I assume you have all read Piers’s article of June 10th… “Is it time to remove advertising from the Web?” In which he raises lots of interesting questions about possible future relationships between advertisers and new media publishers. Hence the rather clever “homage” I have perpetrated with the headline to this week’s column. In which, even though I may question the best ways to execute his thoughts, I am with him in his supposition that the ways the Adverati have persistently chosen to promote their clients across the blogosphere not only suck, they are massively ineffectual.
As he points out, many bloggers suffer from the delusion that their shit is so great, one day; someone is going to buy their site for millions of dollars because of its advertising potential. Yeah, I agree that occasionally such miracles happen; I mean for crying out loud, the retard that came up with “I has a cheezburger” is now a fucking millionaire. Which only goes to prove that ninety percent of the blogosphere is inhabited by retards. I mean, let’s face it, I know no one is ever going to buy AdScam, ‘cos of my persistent use of fuck every other word and my obsession with Hitler and the orgasmically naked Kate Moss… Although, there’s always GoDaddy!
The point is that even though AdScam is about advertising, I don’t want it cluttered up with advertising, ‘cos let’s face it the vast majority of advertising is ugly, not to mention completely ineffective. I don’t even show ads, and the only time I comment about current campaigns is usually to kick the shit out of them. You want to know who’s just been hired as the new CMO of Acme Widget? Go read the ad trades or the Ad blogs that merely re-print PR releases, and guess what? These are the guys that bury their sites in ads, which everyone ignores, and which generate pathetic pennies in income.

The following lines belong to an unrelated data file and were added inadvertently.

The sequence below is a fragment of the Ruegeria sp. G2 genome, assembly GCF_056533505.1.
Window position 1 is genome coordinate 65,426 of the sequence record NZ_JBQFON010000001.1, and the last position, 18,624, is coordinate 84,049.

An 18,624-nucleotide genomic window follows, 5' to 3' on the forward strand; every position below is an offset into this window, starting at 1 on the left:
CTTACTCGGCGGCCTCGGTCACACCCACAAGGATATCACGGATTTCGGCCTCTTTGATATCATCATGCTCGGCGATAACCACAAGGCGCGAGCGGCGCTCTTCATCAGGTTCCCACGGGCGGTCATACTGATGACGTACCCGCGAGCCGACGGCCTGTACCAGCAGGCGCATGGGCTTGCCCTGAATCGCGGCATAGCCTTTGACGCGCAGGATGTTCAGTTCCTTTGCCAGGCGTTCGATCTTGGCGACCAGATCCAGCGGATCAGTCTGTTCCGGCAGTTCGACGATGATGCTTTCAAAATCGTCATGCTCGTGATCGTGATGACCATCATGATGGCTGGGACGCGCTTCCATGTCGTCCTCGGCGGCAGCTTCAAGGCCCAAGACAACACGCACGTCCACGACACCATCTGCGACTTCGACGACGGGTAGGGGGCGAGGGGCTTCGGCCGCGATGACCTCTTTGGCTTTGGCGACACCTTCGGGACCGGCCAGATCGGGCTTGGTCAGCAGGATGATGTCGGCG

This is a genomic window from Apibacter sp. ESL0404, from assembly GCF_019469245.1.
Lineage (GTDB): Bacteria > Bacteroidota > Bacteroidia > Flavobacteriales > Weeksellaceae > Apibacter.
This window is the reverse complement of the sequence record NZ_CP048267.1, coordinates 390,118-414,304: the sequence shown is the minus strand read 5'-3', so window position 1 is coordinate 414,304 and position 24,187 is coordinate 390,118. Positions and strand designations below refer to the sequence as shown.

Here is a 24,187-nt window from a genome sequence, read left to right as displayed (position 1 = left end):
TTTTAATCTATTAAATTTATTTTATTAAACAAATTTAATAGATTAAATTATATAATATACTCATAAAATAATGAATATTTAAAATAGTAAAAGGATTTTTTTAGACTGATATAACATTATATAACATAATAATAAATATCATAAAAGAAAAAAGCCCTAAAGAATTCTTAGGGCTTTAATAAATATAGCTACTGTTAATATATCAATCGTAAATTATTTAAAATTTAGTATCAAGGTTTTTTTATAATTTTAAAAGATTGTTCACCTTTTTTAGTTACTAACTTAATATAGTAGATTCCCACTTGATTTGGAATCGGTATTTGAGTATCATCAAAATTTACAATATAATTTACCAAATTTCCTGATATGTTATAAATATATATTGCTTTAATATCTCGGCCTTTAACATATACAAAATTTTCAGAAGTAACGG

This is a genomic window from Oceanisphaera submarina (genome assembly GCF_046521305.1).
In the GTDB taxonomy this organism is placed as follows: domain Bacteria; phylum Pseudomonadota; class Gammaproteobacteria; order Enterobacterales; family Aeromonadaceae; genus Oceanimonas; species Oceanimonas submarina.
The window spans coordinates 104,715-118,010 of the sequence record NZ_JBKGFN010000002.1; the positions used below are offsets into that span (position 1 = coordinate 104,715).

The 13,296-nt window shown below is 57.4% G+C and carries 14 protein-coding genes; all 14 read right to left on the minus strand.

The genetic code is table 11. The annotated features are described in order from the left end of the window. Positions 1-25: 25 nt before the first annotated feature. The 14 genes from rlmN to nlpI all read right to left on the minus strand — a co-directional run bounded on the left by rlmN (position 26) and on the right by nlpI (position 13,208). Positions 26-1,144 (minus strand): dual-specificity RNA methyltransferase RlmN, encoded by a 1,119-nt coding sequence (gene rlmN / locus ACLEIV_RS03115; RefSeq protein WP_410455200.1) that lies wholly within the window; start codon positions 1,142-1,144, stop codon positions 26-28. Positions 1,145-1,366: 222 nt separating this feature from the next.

Piers points out that many ad and marketing execs are developing social media strategies that don’t involve spending a penny on media. So how are new media sites running as for-profit operations going to make money? His answer…
Branded content. He may be right, and he offers a variety of vehicles, such as brand fuelled articles, videos and events that would support his argument. But this poses a series of questions… Who is responsible for the creation of the content? If the host media (say PSFK,) will the advertiser, and its agency, allow the host to generate the content in the character of the site or will they want it done in their own appalling, in your face, welcome to MySpace style?
Even more worrying, as Piers points out, PSFK, and others who take this route should make no bones about flagging to their audiences that this is content the host media is being paid to run… Maybe, I’m an old fart… Well yes, that’s a given, but that would be a potential turn-off to me. Yes, I know, younger people are increasingly exposed to, and perhaps are prepared to see this as a reasonable price to pay, for getting quality, free content.
I honestly don’t fucking know, I suspect, at this stage, Piers doesn’t know yet either. But hats off to him and all the other wankers at psfk for at least being honest enough to open this up to a public forum.
Let’s kick some arse here!
George Parker is a guest columnist for psfk.com. He is the perpetrator of adscam.typepad.com, which is without doubt, one of the most foul and annoying, piss & vinegar ad blogs on the planet. He is the author of MadScam and his new book, The Ubiquitous Persuaders, which is currently setting the ether ablaze (and which you can order now on Amazon). He will continue to relentlessly promote the crap out of it until you are forced to stab yourself in the eyes with knitting needles.